For this test, I wanted to remove as many variables as possible. So, I didn’t bother making a site on any of the usual popular website builders. I decided to create a small website from scratch on GitHub pages. It’s quick, easy, and a little more minimalist than most websites out there. (In other words, please don’t judge the design or code.)
All pages are identical except for the code that displays the video.
Speaking of the video, I recorded thirty seconds of my cat playing on the bed specifically for this article, because she’s adorable, and should be a model.
Performance will be rated by Google PageSpeed Insights. It’s not the only performance-measuring tool out there, but it’s pretty simple. The speed rank provided also directly affects how your website is ranked overall in Google’s search algorithm, so that’s a factor to consider.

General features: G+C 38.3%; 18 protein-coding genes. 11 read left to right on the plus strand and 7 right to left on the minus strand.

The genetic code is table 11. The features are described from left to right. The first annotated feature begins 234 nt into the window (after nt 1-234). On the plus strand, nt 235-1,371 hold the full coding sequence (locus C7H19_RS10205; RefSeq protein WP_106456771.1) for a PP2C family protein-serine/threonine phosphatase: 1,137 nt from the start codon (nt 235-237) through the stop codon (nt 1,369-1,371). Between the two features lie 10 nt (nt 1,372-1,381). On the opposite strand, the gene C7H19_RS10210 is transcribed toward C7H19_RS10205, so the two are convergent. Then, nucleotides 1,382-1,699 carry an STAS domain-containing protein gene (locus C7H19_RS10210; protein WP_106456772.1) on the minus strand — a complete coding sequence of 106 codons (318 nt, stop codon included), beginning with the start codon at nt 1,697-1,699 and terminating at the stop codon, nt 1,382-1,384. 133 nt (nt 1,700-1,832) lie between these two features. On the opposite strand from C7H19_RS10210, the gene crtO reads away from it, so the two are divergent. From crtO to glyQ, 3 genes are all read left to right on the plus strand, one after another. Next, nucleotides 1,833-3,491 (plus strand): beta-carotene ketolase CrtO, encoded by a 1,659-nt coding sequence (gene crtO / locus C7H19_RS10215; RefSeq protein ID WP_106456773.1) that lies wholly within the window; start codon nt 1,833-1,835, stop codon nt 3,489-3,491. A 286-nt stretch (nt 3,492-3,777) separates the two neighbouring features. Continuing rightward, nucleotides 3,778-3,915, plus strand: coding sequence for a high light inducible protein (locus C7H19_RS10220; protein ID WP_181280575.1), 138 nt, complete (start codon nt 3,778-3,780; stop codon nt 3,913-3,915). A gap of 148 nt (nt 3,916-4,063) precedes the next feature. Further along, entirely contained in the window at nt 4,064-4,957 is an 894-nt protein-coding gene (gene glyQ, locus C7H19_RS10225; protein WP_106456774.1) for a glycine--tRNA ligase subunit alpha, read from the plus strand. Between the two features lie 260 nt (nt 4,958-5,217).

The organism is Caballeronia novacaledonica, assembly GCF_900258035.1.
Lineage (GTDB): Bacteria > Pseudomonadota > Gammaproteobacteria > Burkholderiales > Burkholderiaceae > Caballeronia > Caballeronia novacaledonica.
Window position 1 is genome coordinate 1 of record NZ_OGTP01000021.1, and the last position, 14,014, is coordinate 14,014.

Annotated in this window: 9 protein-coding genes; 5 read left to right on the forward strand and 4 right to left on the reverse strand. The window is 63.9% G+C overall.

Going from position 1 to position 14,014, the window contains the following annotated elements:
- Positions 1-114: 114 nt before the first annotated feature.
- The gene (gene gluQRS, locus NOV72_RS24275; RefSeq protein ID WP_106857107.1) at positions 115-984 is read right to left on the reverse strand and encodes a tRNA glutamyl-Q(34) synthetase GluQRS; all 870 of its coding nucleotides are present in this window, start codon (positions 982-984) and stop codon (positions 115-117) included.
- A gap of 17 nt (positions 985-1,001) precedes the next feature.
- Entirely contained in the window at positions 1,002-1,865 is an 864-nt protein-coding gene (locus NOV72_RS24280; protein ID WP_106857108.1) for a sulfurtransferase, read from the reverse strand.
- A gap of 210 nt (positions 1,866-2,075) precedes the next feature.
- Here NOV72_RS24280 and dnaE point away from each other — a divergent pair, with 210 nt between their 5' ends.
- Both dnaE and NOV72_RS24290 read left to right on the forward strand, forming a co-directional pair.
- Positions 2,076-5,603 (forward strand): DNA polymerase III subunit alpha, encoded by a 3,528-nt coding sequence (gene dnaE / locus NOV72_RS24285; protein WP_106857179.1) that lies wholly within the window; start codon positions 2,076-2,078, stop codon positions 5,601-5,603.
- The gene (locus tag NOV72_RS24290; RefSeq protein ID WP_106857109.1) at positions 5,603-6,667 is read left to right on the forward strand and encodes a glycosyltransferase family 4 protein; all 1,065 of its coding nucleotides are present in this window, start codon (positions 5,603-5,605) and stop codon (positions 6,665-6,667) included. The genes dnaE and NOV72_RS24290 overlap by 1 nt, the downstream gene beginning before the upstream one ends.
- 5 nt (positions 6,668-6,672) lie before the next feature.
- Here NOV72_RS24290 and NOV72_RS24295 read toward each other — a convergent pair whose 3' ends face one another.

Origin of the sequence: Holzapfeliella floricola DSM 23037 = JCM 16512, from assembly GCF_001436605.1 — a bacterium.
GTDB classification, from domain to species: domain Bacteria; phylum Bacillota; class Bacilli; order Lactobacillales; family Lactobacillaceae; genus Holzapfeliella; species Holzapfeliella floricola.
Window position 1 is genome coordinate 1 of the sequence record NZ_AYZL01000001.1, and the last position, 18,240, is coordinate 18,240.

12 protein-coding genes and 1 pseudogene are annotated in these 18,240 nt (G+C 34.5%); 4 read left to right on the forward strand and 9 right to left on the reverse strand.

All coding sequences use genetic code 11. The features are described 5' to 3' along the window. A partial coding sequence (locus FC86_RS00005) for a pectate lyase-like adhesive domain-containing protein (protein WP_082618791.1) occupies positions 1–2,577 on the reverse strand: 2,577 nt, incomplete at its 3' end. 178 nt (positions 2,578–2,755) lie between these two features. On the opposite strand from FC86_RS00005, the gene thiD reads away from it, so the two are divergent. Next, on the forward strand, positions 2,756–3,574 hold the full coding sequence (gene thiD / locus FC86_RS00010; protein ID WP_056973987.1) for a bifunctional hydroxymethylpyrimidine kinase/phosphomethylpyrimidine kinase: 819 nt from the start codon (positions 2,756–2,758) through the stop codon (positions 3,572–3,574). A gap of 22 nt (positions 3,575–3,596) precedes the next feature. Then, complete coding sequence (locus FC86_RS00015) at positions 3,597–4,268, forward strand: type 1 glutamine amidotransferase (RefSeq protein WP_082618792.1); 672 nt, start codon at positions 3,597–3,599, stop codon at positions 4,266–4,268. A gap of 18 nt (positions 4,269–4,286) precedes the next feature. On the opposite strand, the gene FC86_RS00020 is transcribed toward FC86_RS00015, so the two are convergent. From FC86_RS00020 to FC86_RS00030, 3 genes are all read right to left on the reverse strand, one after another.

Also keep in mind that scores can change somewhat based on a number of factors, including general server performance, web traffic, and other things. All scores are approximations.
The Baseline Performance Is a Near-Perfect Score
Of course, I ran the basic webpage, with no video, through Google PageSpeed Insights to get a baseline rank, and here it is:
There were a couple of warnings because the webfont files aren’t cached, but otherwise, I got a perfect score on both the desktop and mobile tests. Woohoo!
For anyone interested in what all those numbers at the bottom mean, stick around. Those of you who just want the scores can scroll on down.